ABN AMRO first bank to try out contactless payment ring

ABN AMRO is the first Dutch bank to test out a new payment method using an NFC chip in rings and watches.

Contactless payments

Contactless payment refers to purchasing items without having to enter a PIN for amounts of up to 25 euros. It works through an NFC chip like the ones that are embedded in our bank cards.

These chips can, however, be placed in other small objects and that is why ABN AMRO is keen to test the technology out using rings and watches.

This type of payment has become very popular in such a short amount of time. One in three debit card transactions in the Netherlands is now contactless and two out of three POS pay stations are equipped with contactless payment technology. 

A ring with chip

The Kerv is a ring that was launched in March 2017 by a British company. The ring has an NFC chip, which allows users to pay for items. In some countries, it even allows you to check in and out on public transport and open the front door of a smart lock.

"If the ring is stolen, then clients can block payments as soon as possible," says Yvonne Duits, involved in the development of the project on behalf of ABN AMRO. "The damage will at most be 25 euros as higher amounts require your pin."

ABN AMRO has done a number of test rounds with the ring directly linked to their bank account. The aim is to make the technology available to everyone by the end of 2017.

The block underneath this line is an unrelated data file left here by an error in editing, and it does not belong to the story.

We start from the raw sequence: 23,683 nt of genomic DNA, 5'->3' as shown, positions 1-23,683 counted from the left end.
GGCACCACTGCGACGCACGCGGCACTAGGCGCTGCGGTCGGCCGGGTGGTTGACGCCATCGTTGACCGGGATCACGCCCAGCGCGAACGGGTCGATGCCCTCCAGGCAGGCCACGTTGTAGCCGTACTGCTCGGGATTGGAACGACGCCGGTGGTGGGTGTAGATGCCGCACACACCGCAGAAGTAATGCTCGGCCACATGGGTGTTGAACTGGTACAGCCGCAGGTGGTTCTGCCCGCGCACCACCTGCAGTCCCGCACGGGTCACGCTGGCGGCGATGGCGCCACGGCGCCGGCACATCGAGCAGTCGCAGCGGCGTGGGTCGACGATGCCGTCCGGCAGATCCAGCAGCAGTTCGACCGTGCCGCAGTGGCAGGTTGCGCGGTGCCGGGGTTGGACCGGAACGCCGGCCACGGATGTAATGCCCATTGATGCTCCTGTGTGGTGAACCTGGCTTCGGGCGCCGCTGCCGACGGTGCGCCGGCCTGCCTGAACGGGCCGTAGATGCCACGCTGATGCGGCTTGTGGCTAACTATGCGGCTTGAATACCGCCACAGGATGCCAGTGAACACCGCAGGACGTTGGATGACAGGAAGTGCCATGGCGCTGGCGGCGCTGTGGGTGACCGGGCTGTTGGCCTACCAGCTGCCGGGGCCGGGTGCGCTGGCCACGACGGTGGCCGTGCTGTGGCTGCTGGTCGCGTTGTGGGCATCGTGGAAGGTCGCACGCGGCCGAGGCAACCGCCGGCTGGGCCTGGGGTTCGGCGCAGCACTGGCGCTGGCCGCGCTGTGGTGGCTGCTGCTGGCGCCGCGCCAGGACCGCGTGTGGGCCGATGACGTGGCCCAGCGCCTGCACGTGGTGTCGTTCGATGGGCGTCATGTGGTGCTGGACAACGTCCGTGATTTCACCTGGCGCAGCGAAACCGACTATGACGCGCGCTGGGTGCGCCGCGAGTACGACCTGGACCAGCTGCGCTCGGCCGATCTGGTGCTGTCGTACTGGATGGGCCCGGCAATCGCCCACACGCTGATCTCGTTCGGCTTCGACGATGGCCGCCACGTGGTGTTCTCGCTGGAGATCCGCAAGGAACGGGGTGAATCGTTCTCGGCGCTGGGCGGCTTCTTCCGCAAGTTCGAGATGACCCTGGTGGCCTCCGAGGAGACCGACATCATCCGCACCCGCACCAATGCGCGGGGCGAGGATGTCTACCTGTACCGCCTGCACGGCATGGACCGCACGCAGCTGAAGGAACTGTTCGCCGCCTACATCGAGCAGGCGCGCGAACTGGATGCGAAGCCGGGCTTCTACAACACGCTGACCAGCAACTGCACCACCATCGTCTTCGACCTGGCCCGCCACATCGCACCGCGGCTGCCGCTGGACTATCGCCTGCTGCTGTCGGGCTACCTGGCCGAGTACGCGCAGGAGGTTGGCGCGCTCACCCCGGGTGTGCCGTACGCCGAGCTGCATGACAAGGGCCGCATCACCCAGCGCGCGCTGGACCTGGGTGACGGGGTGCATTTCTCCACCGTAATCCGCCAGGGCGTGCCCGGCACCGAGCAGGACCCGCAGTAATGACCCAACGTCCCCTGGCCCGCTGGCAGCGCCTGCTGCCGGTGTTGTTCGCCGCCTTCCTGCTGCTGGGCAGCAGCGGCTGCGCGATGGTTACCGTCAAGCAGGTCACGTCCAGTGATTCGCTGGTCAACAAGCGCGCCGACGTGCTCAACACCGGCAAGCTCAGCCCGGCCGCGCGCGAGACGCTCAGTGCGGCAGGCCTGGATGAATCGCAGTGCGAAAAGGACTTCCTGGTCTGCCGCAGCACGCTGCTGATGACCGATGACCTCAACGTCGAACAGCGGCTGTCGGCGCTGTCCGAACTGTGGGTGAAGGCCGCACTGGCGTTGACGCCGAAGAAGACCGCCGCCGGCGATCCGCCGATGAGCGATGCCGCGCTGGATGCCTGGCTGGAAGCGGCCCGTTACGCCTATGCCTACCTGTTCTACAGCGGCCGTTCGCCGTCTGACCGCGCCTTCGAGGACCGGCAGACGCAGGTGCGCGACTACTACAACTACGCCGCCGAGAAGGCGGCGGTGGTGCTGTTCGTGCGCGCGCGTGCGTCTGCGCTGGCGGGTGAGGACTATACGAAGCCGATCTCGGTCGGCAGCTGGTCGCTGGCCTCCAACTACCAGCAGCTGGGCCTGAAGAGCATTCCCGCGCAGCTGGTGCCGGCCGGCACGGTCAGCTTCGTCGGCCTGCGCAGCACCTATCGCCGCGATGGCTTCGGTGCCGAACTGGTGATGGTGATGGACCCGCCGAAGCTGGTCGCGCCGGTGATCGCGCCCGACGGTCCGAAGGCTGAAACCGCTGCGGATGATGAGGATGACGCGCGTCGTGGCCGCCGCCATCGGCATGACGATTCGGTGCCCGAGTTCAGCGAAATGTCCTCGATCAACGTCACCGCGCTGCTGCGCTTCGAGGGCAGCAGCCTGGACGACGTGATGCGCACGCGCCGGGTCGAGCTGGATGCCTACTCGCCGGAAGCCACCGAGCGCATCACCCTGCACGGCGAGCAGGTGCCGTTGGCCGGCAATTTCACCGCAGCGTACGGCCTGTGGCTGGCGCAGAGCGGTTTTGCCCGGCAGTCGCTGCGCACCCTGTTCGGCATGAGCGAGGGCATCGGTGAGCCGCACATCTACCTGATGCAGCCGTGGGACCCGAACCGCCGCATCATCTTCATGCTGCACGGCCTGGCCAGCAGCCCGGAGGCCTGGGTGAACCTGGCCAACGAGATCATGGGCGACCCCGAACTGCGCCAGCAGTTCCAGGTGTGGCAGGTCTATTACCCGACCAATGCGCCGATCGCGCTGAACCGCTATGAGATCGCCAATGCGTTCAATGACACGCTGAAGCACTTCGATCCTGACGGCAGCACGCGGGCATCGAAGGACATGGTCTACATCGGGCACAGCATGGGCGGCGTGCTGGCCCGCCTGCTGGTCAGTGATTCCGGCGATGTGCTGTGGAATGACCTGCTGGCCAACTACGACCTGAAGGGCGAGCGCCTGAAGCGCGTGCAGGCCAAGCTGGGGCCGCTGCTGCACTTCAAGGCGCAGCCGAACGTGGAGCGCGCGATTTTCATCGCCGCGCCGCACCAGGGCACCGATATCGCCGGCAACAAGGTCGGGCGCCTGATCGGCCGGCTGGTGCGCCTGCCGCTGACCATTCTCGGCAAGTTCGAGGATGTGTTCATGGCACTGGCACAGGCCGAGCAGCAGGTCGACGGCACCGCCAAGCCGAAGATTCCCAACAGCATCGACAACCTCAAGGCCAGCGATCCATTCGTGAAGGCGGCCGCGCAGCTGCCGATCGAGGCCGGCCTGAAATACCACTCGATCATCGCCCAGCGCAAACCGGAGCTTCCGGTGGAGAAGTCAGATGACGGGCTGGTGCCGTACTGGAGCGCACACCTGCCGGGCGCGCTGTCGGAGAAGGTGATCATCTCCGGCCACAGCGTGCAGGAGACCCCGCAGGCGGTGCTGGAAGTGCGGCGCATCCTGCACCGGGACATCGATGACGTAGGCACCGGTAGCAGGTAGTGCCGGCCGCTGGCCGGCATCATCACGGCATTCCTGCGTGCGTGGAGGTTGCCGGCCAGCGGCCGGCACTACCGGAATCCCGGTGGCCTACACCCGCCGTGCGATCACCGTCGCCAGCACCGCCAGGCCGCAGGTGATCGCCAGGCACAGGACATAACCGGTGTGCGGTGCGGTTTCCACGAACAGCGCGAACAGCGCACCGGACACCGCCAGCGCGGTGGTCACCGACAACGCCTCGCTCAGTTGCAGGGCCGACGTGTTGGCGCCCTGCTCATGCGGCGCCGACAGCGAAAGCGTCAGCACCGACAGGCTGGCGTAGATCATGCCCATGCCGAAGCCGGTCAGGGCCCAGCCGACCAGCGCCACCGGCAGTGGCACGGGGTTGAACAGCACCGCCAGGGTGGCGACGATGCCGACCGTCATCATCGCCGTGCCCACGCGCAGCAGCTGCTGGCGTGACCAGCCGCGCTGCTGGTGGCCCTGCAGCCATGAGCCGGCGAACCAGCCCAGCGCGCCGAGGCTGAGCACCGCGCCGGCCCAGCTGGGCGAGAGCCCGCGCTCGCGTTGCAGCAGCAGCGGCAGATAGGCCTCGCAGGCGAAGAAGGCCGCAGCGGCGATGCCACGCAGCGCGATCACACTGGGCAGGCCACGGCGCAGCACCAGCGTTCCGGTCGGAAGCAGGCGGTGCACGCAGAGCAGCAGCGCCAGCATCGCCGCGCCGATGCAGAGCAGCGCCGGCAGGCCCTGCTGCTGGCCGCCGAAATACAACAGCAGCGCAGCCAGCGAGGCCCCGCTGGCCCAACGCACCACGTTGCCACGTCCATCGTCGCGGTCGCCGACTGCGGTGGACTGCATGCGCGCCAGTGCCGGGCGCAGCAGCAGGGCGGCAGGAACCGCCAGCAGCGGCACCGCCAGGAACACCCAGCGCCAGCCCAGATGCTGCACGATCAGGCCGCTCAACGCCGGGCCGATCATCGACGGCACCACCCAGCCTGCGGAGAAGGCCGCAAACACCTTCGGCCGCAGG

Watches and other items

ABN AMRO also announced that they were going to test other wearable items with an NFC chip, such as watches, bracelets and even sunglasses. An additional functionality could be that the ring also stores data such as your identity and blood type.

Intellectual property disputes

Many have questioned whether Kerv is the most convenient option for future payments or whether it poses some threats to privacy and intellectual property. It is, after all, an object that can easily be lost or stolen. 

Chip implants

Some people think implants may be the most reliable option for the future. Many Biohackers already have NFC chip under their skin, usually on their hands, and it is becoming an increasingly popular option for the mere reason that it is with you at all times, and you don’t have to leave it on your nightstand.


Kiri Scully


Kiri Scully

Raised a global citizen, to an Irish father and American mother, Kiri has lived and worked in five countries over three continents. Fuelled by culture curiosity at an early age,...

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